Difficulty & Solitude Ratings
Learn more about our rating system to pick the perfect trip.
The Wildland rating systems are designed to help you pick the right trip in terms of safety and enjoyment. We offer two top-level ratings: Difficulty and Solitude. Additionally, Difficulty ratings have 5 subcategories explained below: Daily Hiking Distances, Backpack Weight, Terrain, Daily Elevation Gain and Exposure.
To understand the rating system, it’s important to keep several factors in mind:
- Hiking is a physically demanding activity, regardless of the difficulty rating.
- Our rating system assumes that all guests are starting from a foundation of being active, healthy people with good footing, strength and balance.
- Please use this system as a guideline and if in doubt, start on a lower difficulty trip.
- Backpacking trips are generally Difficulty Level 3 and above due to the heavier backpacks carried for multiple days on these trips.
- Solitude ratings represent an average amount of solitude on a given trip over time. The number of people on a trail or hiking route can fluctuate based on temporary circumstances such as weekend vs. weekday, holidays, peak traveling seasons, weather forecasts/conditions and more.
Our Difficulty Ratings are based on a scale of 1-5 (1 is the least difficult, 5 is the most difficult).
The overall difficulty rating of a trip is based on the aggregate of 5 factors: Daily Hiking Distances, Backpack Weight, Terrain (Ruggedness), Max Daily Elevation Gain and Heights Exposure. In the tables below you can see the characteristics each difficulty level represents for these different factors.
5 Difficulty Sub-Criteria
|Daily hiking distances of up to 4 miles.|
|Daily hiking distances of up to 6 miles.|
|Daily hiking distances of up to 8 miles.|
|Daily hiking distances of up to 10 miles.|
|Daily hiking distances of more than 10 miles.|
|8-12 pounds (day hikes, basecamp and inn-based tours)|
|10-20 pounds (llama trips, hut to hut treks)|
|25-35 pounds (3-4 day backpacks without special equipment or dry camps)|
|35-45 pounds (5-6 day backpacks, or shorter trips with special equipment or dry camps)|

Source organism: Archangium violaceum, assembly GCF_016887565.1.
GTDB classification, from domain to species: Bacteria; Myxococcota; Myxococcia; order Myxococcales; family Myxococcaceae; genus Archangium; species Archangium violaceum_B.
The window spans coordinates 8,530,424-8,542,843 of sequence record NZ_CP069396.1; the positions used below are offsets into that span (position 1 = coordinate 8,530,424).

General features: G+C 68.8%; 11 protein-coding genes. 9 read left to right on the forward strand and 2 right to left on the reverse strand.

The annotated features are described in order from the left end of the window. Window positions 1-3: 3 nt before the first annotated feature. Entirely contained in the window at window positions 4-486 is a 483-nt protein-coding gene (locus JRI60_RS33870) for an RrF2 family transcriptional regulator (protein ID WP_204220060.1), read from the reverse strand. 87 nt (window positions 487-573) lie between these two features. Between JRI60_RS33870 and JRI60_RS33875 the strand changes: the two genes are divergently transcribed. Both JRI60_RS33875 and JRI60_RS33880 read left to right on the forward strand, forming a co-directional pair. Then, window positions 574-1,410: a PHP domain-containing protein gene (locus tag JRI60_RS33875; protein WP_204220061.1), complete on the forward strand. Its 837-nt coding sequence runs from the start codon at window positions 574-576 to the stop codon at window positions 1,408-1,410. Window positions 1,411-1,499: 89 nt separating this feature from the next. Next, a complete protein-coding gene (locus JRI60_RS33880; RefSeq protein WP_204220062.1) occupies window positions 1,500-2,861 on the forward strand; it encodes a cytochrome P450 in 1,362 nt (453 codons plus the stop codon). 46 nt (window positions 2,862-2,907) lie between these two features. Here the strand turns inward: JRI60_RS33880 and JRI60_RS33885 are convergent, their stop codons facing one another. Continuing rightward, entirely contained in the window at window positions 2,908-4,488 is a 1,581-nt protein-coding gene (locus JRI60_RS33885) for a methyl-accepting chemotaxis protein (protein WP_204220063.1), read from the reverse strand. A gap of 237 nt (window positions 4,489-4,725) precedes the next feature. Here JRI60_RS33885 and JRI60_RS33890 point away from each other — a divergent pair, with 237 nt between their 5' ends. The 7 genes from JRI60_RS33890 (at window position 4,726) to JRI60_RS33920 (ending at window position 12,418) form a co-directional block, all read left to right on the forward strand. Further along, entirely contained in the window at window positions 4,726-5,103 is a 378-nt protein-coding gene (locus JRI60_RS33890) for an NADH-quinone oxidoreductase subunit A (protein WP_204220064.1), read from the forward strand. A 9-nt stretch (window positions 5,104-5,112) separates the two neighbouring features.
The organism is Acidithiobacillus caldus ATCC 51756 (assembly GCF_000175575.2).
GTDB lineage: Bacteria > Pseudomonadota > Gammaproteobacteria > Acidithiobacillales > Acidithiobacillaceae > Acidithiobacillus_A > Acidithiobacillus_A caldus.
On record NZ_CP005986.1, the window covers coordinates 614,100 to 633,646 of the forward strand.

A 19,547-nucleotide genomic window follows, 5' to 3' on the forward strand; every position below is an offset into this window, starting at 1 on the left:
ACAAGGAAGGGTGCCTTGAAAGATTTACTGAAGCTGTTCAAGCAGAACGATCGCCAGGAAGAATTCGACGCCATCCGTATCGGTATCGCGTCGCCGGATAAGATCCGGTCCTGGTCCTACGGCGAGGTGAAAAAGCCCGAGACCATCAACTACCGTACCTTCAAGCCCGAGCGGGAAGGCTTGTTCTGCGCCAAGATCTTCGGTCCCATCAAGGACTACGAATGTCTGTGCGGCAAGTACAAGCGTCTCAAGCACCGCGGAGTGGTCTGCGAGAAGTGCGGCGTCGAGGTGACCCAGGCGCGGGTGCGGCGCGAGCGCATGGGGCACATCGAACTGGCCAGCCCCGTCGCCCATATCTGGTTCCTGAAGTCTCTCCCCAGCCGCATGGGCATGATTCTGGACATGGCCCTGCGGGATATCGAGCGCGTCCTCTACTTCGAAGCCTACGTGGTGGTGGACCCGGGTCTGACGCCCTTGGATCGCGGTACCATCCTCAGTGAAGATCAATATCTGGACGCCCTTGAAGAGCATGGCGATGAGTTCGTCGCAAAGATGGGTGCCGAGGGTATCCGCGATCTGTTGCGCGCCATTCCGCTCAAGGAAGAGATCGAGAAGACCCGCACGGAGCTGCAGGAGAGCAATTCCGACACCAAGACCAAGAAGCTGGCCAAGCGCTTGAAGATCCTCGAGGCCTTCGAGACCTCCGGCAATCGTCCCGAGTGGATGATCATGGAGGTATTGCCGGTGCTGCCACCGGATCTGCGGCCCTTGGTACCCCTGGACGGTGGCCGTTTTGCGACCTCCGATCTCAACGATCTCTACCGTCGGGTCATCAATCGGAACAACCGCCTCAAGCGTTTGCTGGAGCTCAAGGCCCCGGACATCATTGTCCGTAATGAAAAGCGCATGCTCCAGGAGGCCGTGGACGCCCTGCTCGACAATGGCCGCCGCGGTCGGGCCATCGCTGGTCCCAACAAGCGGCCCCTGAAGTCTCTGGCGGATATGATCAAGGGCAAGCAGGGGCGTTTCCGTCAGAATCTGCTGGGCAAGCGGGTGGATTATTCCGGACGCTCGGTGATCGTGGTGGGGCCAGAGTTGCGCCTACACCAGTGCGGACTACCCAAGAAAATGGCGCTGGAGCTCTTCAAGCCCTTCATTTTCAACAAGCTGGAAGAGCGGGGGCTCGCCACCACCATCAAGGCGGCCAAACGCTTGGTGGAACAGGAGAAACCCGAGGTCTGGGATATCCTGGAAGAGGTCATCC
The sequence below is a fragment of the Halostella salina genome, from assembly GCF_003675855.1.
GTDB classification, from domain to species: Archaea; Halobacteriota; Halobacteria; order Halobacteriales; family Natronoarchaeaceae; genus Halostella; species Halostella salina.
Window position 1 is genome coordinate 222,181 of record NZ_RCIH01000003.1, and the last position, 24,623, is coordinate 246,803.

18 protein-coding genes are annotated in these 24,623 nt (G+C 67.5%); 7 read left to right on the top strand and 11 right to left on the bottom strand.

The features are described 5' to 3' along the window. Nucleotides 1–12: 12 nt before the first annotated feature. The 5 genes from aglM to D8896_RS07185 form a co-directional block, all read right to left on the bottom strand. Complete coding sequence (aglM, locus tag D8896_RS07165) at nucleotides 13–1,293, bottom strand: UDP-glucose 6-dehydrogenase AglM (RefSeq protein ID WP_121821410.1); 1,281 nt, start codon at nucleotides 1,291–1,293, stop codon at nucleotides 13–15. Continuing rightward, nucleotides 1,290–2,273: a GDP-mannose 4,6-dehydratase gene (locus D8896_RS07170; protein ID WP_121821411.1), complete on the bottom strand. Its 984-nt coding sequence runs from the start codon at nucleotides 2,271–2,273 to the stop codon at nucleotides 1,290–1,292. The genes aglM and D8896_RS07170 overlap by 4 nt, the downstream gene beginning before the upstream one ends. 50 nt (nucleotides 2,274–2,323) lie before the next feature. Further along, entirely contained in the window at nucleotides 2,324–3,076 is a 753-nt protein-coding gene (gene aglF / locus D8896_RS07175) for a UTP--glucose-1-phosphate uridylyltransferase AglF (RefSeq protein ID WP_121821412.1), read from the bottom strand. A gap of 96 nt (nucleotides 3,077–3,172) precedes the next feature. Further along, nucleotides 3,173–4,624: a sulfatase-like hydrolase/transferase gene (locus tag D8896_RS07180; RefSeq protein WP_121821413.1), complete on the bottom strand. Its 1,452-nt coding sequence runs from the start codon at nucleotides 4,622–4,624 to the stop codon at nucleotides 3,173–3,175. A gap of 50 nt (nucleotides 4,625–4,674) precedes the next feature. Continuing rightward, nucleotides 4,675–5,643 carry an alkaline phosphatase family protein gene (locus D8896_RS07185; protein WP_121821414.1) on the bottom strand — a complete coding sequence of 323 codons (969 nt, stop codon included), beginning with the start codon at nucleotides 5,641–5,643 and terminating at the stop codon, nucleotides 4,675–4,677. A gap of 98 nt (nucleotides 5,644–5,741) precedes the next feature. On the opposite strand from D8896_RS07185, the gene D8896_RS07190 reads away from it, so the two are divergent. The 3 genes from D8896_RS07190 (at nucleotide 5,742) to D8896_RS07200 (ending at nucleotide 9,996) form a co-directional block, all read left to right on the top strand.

|45+ pounds (7+ day backpacks, or shorter trips with special equipment or dry camps)|
Mostly paved or boardwalk hiking trails
Lightly Rugged. Maintained dirt and rock trails with well built steps
Moderately Rugged. Unmaintained trails made of dirt, rock and sand, may include off-trail hiking
Significantly Rugged. Mainly off trail and can include steep, loose and/or slippery sections
Extremely Rugged. Entirely off trail, may involve scrambling with hands and feet on very steep terrain
Max Daily Elevation Gain
Max Daily Elevation Gain
|Daily elevation gains of up to 250 feet|
|Daily elevation gains of up to 750 feet|
|Daily elevation gains of up to 2000 feet|
|Daily elevation gains of up to 3000 feet|
|Daily elevation gains of more than 3000 feet|
No Heights Exposure
Light Exposure. Cliffs edges or drop-offs 10+ feet away
Moderate Exposure. Cliff edges or drop-offs 4-9 feet away
Significant Exposure. Cliff edges or drop-offs 2-3 feet away
Extreme Exposure. Walking next to or on cliff edges and drop-offs
Notice that the below examples are both Level 3 difficulty, but they have very different character as explained:
Example 1 trip has the following ratings:
- Daily Hiking Distances: 5
- Backpack Weight: 4
- Terrain: 2
- Max Daily Elevation Gain: 2
- Heights Exposure: 1
- Overall Difficulty: 3
The character of this trip is a multi-day backpacking adventure with very long, full-day hikes on maintained, mostly level hiking trails, with a 35-45 pound backpack and very little heights exposure.
Example 2 trip has the following ratings:
- Daily Hiking Distances: 1
- Backpack Weight: 2
- Terrain: 4
- Max Daily Elevation Gain: 5
- Heights Exposure: 4
- Overall Difficulty: 3
Although this is also a Level 3 Difficulty trip, the character is very different from Example 1. It would have relatively light backpacks (10-20 lbs), feature short daily hikes (2-4 miles) on rugged, off-trail terrain, with drop-offs or cliff edges 2-4 feet away at times.
More on Physical Requirements
If you need or want more information about what is physically required to join a trip, we also recommend referring to our Essential Eligibility Requirements.
SOLITUDE RATINGS Explained
Our Solitude Ratings are based on a scale of 1-5, tours with a 1 rating having the least amount of solitude, tours with a 5 rating having the most.
1 – Expect to be around other hikers and travelers most of the time.
2 – Expect to have some solitude, as much as an hour at a time without seeing other groups.
3 – Expect hours of solitude at a time.
4 – Expect to see no more than one or two groups per day.
5 – Expect to see only a group or two over the entire duration of your trip.